Second, residential houses are quite an illiquid asset class - if you need to sell, it takes a long time and the costs are high. Compare to stocks/bonds/mutual funds which can be sold at the click of a button with minimal fees. If you really want to invest in real estate, you can do it via a REIT which are currently yielding 2% - 9%.

    Third, leverage. The reason people think their real estate returns are so great is that the returns are amplified via leverage (i.e. their mortgage). If you leveraged your stock / bond investments via a home equity loan, options trading, second mortgage, etc. and put that money into a stock/bond portfolio (and treated it like a mortgage by using the returns to pay down debt) you can generate similar returns with less risk. A good example pointed out by @Rain City is that Canadian banks have returned better over the medium and long term than even lower mainland real estate. The other way to think about this is if you wouldn't leverage up your stock/bond portfolio, why would you be so keen to do the same thing and take out a mortgage to buy one house?

    Fourth is the regulatory/tax issues that others have been brought up - RTA is not your friend.

    Lots of other things to consider as well. Over the long term, real estate has actually been shown to be a pretty poor investment compared to other asset classes. A good place to start as others have mentioned is talking to an accountant / investment adviser you trust. A sportfishing forum is an interesting place to come for investment advice...

    There is something to be said in investing your money in sectors/stocks that you know. The one advantage that real estate over stocks/bonds for most people is that they have (or think they have...) a better understanding of their local real estate market than other asset classes. However, this needs to be weighed against the facts above.
    tains, littlechucky, ReelSlim and 3 others like this.
  11. triplenickel

    triplenickel Well-Known Member

    Currently ridiculously low, as mentioned I’ve always had enough applications that I’ve never had to advertise for more than a couple hours. But that is a really good question regarding forestry down turn. I don’t know where people would move to, it doesn’t seem like any resource sector is currently doing that well so it’s not like they can pack up and go the Alberta or something. When I consider how many people are moving away from Van and Vic with giant nest eggs or without simply to escape the higher cost of living and the amount of new builds started by people way smarter than me I feel good about the towns futute growth rate. Jubilee heights is a prime example tons of new houses, shopping, a future school etc. It’s gonna grow, there’s gonna be a need for rentals.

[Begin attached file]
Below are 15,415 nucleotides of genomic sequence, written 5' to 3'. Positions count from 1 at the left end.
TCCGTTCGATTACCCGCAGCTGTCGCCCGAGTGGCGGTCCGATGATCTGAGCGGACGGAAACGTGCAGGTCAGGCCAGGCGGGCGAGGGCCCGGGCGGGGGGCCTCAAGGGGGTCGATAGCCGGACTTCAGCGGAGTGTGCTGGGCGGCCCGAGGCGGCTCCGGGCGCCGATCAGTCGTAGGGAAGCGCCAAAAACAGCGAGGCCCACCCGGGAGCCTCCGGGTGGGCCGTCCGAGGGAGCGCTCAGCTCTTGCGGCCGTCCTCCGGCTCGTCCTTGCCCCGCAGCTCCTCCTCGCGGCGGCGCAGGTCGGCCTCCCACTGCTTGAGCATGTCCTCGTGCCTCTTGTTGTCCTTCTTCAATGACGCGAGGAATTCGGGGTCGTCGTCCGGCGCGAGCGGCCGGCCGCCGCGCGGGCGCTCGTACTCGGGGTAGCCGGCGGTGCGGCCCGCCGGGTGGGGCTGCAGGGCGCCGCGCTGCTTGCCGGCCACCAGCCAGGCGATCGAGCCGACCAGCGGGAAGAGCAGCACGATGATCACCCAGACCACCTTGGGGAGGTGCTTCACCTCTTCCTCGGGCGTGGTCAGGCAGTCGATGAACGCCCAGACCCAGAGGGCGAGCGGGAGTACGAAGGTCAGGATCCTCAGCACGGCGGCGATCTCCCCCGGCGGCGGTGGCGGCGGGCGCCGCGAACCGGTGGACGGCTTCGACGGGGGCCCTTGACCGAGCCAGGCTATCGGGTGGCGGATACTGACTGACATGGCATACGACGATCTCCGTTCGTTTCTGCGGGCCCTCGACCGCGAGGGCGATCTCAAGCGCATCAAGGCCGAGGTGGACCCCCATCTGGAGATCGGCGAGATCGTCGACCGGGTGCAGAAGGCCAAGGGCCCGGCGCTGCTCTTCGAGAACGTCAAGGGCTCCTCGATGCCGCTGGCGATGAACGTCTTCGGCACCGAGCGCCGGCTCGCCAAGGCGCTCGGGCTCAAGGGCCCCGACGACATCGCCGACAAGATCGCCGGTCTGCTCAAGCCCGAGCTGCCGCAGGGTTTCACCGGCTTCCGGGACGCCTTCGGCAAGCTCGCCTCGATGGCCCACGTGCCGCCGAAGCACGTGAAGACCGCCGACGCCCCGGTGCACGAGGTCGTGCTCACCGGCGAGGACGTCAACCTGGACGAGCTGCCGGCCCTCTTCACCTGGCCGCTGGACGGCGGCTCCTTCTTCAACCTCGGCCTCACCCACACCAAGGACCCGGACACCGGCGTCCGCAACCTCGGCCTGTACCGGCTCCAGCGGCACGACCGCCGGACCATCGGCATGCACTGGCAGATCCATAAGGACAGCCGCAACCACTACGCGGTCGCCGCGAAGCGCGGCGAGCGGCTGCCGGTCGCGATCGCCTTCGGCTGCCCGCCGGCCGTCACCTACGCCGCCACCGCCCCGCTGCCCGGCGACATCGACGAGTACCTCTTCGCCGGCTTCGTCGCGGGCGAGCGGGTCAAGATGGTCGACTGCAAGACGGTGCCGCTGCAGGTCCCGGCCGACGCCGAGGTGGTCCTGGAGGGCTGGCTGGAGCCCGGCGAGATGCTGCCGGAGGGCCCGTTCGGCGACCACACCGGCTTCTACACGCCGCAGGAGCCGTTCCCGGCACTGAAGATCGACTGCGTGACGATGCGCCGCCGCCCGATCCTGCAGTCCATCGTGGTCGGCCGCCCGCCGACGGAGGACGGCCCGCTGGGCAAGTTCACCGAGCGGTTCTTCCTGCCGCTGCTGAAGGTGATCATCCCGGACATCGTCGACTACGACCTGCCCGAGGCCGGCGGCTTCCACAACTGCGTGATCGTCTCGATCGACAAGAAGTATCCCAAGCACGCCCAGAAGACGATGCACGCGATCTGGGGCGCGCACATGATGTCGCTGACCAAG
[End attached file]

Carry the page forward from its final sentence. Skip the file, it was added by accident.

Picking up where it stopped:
Sangstercraft likes this.
  12. halimark

    halimark Well-Known Member

    Good post with many valid points. Except bank part, never even seen or heard 30%+return from any bank. (hint=if you read to high or think scam or are scared at number you are not money educated). In Canada bank means thief, scammer or Gov. As for private equity investing 9 % ROR is minimum, infinite is what we strive for. You need a trusted team, company or people with connections. Find, these people. Many real estate investments in Florida, Texas are returning 30%+. Education is your friend, due diligence=HIRE a DD company to do for you. Much better/safer in 2019. Investing in real estate and not owning is one way forward. As your personal owned residence equity increases take out and turn to good cash flow paying more good dept. You must stay the course, no loan for welded new boat??? The all mighty end state=your accredited.


  13. halimark

    halimark Well-Known Member

    I am one who you speak of, left Vic rat race and waiting in CR now till the perfect retirement land/house comes up. Not in mini Vic (Willow Point/Jubilee). Not sure how this expected long term forestry stop will affect things. Time will tell, many area house prices are falling already. New rules are changing Vic/Van markets. Good to be retired.

    triplenickel likes this.
  14. Wild Bill

    Wild Bill Active Member

    I need Alberta going up and island going down.
  15. Aces

    Aces Well-Known Member

    Don’t see either happening
    ChinookExerciser likes this.
  16. Cuba Libre

    Cuba Libre Well-Known Member

    One of the happiest days of my life was when I sold the condo I had inherited. Nothing but a PIA when dealing with strata and renters.
    tains, halimark and Sir Reel like this.
  17. Wild Bill

    Wild Bill Active Member

    Yeah about $150000 down from 6 years ago.
  18. Aces

    Aces Well-Known Member

    That wasn’t experience too. Renters don’t give a darned about the property
  19. Aces

    Aces Well-Known Member

    And Island prices are going up ......even in Port Alberni
  20. Wild Bill

    Wild Bill Active Member

    Oh well, just bought in CR!

Share This Page